Instead of taking an early lead and immediately gagging it away, this time the Angels grabbed an early lead and held onto it throughout. Much better! More importantly, much more relaxing.
Run Expectancy Rundown
Kole Calhoun really opened the game up with his big double, but it was Erick Aybar with the most complete performance as he had two hits, two steals and a sac fly. Much to the chagrin of a faction of Angels fans, Grant Green did nothing to convince Scioscia that his time at third base should be anything other than a one-game respite for Freese.
Starting Pitcher Scores
Yohan Pino did nothing to conjure up old memories of the last Johan to pitch for the Twins. The different spelling didn’t help, but neither did the lousy pitching. Garrett Richards though was far from lousy. He has too many walks, but when you limit good contact, you can get away with it.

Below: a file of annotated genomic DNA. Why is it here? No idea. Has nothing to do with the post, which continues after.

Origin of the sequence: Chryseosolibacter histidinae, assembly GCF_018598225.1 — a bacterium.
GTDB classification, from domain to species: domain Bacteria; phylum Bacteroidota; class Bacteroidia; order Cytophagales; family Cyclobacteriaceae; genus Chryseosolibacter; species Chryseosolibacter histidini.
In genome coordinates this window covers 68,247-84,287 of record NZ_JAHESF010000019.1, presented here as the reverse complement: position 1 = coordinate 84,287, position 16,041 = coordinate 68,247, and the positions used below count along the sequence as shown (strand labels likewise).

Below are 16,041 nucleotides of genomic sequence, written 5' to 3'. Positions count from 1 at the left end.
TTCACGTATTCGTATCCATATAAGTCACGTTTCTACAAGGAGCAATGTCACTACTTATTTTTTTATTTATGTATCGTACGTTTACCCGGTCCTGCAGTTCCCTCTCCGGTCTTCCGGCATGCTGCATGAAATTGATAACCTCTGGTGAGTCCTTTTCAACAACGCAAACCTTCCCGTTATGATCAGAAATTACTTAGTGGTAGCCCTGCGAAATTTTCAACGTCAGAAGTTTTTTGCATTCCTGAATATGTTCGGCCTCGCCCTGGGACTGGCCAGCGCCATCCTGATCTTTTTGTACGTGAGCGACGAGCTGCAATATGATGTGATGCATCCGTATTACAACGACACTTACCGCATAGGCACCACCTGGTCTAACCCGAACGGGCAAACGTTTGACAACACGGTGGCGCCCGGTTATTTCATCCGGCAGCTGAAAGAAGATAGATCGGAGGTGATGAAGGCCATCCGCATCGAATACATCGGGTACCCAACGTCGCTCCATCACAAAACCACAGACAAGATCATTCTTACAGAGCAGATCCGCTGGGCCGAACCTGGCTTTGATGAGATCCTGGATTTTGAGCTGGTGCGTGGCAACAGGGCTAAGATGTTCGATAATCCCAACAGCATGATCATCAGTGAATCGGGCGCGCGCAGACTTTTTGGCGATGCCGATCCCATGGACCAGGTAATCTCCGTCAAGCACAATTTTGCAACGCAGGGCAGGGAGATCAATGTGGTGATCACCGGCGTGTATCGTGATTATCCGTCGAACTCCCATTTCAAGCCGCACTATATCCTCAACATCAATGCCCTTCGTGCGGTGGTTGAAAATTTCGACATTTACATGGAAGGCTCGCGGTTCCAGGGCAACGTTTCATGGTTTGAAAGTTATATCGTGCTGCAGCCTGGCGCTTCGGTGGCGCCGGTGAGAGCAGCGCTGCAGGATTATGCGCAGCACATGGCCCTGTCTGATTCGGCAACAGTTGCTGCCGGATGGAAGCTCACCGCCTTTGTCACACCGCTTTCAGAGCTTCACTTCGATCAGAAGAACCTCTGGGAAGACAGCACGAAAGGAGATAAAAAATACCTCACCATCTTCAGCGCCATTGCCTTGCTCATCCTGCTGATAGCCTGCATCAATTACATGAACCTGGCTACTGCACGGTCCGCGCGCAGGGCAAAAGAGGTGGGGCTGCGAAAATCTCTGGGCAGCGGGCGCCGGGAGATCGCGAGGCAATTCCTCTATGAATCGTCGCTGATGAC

Kevin Jepsen tried to blow the game… again, but only allowed a little bit of damage. It seems that he discovered the way to be a bad reliever but still maintain a low ERA is to only let inherited runners score. I think he learned it from Fernando Salas. The Twins once again got excellent long relief but poor short relief.
Despite an early setback, the Halos managed to take a lead in the early innings and just never look back. The game was functionally over in the third inning. But as the valley in the late innings shows, no lead is truly safe with the Angels bullpen involved.
One thing they say about aces is they still find a way to perform even when they lack their best stuff or their command. That was a perfect description of Richards in this game.